Text and photos by Sanafe Marcelo
I was transported back in time as I sat mesmerized in the darkened theater, melodic voices enveloping my body, stirring my soul. I did not want to miss every single line by Nicanor Tiongson in this Chris Mallado-directed musical. Veteran stage actor and activist Monique Wilson enthralling me and the rest of the audience as Apolinario Mabini.
Scenes narrated the political intrigues in the time of Mabini, the main protagonist and one of the most important figures in Philippine history. As the “brains of the revolution against Spain,” the play showed how Mabini struggled to uphold the revolution and defend our Inang Bayan (nation).
Mabining Mandrigma means “The Gentle Warrior.” The play is a precise presentation of who Mabini was, a gentle, revolutionary warrior despite his disability.
Monique Wilson is remarkable in her portrayal of the hero. Her heart and sincerity reverberates throughout the play, cloaking the audience like a thick fog in the early morn. What is exceptional is, she portrays a male character and ably carries it off. Such is her versatility, no doubt infused with the same fervor for national liberation as the hero she portrays. Her powerful voice rises among her co-actors, entertaining, teaching, imploring, as Mabini did during the years when a reasoned voice was most needed.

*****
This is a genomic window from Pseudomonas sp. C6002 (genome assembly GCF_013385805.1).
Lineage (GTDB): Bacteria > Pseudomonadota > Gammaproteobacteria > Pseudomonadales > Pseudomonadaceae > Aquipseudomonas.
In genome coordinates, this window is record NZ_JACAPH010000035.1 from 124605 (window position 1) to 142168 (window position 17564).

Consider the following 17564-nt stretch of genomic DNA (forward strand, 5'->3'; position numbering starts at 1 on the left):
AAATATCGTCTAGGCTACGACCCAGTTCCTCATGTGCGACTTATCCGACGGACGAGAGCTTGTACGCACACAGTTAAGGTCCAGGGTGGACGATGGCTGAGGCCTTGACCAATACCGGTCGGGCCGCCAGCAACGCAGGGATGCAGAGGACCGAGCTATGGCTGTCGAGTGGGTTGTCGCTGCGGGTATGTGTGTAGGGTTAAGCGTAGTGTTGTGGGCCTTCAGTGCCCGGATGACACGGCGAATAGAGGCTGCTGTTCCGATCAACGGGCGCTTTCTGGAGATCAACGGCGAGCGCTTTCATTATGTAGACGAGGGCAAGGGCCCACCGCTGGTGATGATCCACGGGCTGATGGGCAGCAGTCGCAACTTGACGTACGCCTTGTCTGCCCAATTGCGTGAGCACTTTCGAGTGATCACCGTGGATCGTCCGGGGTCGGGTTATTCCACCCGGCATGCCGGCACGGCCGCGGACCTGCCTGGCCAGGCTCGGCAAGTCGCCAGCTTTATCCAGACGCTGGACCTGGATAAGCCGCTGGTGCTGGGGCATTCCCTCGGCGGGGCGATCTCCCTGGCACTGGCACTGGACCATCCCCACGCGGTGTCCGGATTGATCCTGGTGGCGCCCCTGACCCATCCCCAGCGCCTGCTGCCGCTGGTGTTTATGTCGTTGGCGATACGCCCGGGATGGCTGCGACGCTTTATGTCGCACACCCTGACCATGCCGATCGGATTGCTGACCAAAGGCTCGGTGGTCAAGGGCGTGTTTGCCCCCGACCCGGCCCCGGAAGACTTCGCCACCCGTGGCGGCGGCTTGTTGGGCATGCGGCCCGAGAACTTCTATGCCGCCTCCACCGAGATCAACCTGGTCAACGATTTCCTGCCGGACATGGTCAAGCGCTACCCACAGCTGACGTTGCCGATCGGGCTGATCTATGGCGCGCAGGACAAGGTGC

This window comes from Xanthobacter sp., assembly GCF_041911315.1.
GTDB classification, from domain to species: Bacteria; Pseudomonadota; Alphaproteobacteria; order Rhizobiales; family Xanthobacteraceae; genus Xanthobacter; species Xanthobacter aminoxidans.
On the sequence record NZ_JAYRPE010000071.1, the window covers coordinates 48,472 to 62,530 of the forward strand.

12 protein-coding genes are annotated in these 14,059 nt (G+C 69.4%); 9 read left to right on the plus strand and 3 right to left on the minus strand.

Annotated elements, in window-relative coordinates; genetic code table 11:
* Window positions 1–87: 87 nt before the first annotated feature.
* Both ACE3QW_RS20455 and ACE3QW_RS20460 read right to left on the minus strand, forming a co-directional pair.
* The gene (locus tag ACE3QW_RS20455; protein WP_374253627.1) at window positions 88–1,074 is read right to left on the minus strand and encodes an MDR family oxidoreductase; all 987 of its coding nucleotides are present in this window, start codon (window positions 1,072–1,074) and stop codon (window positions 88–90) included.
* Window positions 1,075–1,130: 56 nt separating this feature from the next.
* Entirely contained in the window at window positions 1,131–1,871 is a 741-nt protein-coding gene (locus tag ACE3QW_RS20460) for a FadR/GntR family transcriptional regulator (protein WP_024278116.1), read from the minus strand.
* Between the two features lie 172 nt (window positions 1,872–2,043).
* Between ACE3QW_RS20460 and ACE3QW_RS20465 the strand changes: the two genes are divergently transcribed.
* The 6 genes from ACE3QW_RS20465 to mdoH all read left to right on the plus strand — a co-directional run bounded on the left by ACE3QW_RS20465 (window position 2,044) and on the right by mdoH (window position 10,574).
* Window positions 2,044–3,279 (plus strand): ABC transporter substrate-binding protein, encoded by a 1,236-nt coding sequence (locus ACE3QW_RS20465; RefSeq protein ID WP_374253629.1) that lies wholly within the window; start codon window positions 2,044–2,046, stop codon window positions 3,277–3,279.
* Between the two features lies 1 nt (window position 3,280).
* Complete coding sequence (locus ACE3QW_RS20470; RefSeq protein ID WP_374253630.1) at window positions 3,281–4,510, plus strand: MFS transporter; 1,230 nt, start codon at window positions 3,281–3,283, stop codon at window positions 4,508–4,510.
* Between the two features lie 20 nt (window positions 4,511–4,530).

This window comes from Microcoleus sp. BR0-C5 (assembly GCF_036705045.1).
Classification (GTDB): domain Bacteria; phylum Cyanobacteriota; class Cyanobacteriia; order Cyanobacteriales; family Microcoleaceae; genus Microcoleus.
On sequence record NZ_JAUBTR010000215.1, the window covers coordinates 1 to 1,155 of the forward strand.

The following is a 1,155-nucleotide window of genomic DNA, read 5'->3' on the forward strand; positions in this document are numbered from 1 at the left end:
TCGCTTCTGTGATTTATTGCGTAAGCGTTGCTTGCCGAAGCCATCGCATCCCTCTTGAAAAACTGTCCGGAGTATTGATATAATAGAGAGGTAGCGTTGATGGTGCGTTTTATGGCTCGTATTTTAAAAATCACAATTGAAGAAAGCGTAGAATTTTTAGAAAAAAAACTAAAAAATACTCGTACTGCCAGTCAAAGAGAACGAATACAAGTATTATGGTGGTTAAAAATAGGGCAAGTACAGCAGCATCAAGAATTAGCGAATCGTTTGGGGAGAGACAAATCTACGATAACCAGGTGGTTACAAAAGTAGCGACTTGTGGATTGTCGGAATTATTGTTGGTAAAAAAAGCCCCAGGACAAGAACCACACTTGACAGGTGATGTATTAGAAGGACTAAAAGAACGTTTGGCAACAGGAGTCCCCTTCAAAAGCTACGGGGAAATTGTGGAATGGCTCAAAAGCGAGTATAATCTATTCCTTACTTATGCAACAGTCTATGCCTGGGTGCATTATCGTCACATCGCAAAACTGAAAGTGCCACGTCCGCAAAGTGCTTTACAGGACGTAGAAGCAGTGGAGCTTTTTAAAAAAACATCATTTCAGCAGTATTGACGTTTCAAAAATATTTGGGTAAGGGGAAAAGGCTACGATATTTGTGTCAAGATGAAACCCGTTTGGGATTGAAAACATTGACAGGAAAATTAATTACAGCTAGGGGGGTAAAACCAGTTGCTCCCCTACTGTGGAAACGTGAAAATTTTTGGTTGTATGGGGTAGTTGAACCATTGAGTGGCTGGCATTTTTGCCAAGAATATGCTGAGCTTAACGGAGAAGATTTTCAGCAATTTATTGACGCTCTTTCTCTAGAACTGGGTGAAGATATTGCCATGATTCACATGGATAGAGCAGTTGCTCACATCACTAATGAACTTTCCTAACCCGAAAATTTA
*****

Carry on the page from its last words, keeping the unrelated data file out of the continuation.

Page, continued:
The play’s anachronistic costumes were brilliantly designed by James Reyes, powerful messages in themselves. The cog wheels and the big classic clock as vital parts of the stage design help audience visualize the past’s connection with the present. The play also reminds the enthralled audience that young men and women answered the clarion sounded, a reminder so apt these days when young activists are vilified by their elders who, it seems, have forgotten this.
The songs marked the play’s progression. Their line evoked deep meaning, such that when the closing song begged, ‘Mahalin mo ang Pilipinas nang higit sa iyong sarili,’ there could have been no one that did not fight back tears. Indeed, some gave in and cried at Mabini’s tragedy, our history’s failure, our nation’s sorrow.
The play reminds us that history does repeat itself. What Mabini confronted in his day confronts us in ours. It begs the question, “Whatever our heroes sacrificed their lives for when, more than a hundred years after their mortal bodies have rejoined their beloved soil, we are still battling the very same demons?”
Mabining Mandirigma, an award-winning musical by the Cultural Center of the Philippines’ (CCP) resident theater group Tanghalang Pilipino, is being staged for the fourth time at the CCP. It runs until September 1. #